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The former Obamacare czar wants to make single-payer happen

Don Berwick's last job was running Obamacare's implementation at the Department of Health and Human Services, where Republicans berated the former doctor for supporting the British health service.

His next goal: bringing single-payer health care to Massachusetts.

The former Medicare administrator is the only candidate in the Massachusetts governor race running on a single-payer platform. He says he settled on the idea when he was thinking through the different goals he wanted to achieve — slower health care cost growth, better quality care — all seemed most attainable when the government was the one paying everybody's health care costs.

"I began to list the policies I wanted to pursue, and then I came to the payment side...and I started to talk to the people who helped shape Vermont, looked at Vermont, and I just said, 'oh my, there is just one straight shot here, it's going to single-payer,'" Berwick said in an interview Wednesday.

"At that point it was more about thinking about putting it on the table. Now it is the entire table."

Does single-payer help patients?

Berwick was fairly convinced by Vermont's research suggesting that moving to a single-payer system would help reduce costs, because the state would have more power to negotiate lower prices. In our interview, we got to talk a little bit about what a single-payer system would mean for patients: would single-payer stifle innovation, if you didn't have different insurers competing against each other?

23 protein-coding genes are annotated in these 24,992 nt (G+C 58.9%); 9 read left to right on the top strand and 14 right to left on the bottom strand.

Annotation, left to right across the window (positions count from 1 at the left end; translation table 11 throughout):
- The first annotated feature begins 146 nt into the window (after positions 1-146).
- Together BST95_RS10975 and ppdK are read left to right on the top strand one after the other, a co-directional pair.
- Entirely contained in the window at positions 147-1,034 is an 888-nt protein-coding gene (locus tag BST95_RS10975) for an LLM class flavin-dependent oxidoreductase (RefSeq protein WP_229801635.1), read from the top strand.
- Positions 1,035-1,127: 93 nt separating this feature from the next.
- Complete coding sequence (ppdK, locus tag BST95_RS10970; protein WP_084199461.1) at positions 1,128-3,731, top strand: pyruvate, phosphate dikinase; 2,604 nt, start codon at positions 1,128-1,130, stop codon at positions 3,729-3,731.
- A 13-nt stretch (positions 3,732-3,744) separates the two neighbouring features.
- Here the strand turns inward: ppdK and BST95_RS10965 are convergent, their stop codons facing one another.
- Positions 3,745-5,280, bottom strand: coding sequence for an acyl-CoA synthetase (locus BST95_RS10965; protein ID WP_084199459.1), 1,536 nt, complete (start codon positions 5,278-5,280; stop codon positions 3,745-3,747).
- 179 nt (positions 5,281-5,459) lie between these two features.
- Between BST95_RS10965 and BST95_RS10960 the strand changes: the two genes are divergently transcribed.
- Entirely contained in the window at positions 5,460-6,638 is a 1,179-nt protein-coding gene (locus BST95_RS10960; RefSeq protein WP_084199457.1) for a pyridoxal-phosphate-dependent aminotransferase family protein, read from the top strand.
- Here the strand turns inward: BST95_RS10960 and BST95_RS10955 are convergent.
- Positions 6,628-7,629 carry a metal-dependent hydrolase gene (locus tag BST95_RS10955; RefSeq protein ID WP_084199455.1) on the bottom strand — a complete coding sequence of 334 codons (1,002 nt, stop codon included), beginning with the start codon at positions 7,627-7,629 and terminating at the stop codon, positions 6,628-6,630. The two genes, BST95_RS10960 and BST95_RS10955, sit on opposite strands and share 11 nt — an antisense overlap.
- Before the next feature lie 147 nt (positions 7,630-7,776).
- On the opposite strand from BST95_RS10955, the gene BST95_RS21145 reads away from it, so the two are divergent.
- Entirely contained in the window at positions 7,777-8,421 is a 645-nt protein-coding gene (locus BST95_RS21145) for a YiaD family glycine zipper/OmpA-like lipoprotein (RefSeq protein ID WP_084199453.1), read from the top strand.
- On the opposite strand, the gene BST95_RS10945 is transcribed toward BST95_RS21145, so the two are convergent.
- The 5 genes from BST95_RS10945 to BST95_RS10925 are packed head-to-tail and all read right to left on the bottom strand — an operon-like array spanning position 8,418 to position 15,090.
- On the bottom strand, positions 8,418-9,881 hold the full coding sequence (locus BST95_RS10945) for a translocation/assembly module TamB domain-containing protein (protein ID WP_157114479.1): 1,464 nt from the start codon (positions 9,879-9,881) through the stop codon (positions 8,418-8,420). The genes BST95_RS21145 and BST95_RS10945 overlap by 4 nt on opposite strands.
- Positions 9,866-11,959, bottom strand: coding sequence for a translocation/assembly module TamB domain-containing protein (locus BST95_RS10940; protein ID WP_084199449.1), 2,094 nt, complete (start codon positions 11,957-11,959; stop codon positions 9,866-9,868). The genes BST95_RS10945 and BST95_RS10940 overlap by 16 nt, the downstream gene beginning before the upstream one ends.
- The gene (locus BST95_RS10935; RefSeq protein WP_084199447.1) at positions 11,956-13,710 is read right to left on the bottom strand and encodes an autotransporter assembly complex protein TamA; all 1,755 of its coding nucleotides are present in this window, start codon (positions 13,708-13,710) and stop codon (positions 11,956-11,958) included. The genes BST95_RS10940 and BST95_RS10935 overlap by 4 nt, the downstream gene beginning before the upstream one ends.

This is a particularly important issue for Massachusetts, which is home to huge powerhouses of academic medicine like Massachusetts General and Harvard Brigham-Women's hospitals.

Berwick's view is that a single-payer system would actually be better equipped to handle new innovations in medicine. As the only payer in the game, the government could more easily demand changes from providers who weren't up to snuff.

"A single payer system can become a really powerful  force for enhancing competition among providers," Berwick argues. "One reason is that you're doing metrics that are standardized, so you can see what's actually happening. Right now, you can't compare Cigna's beneficiaries to United's."

Berwick cited one example from running Medicare, which is essentially a single-payer system for Americans over 65. When he received a report that over 300,000 beneficiaries were being treated "atypically" with anti-psychotic drugs. Nursing homes seemed to be using drugs typically meant to treat psychiatric conditions to keep patients chemically restrained.

So Berwick called in the leaders of various nursing home groups to Washington and demanded changes in their practices. Speaking on behalf of more than 50 million beneficiaries, he says, gave him more clout.

"I could go to the mat and act protectively," Berwick says. "I was able to tell them, either you fix this, or I will. I don't think there's a single private insurer who would have done that."

Berwick's view is that there can be good management and bad management — both in a single-payer system, and in a private health insurance plan.

"Bad management is bad management," he says. "We have to understand, in either situation, how to keep consumers in focus."

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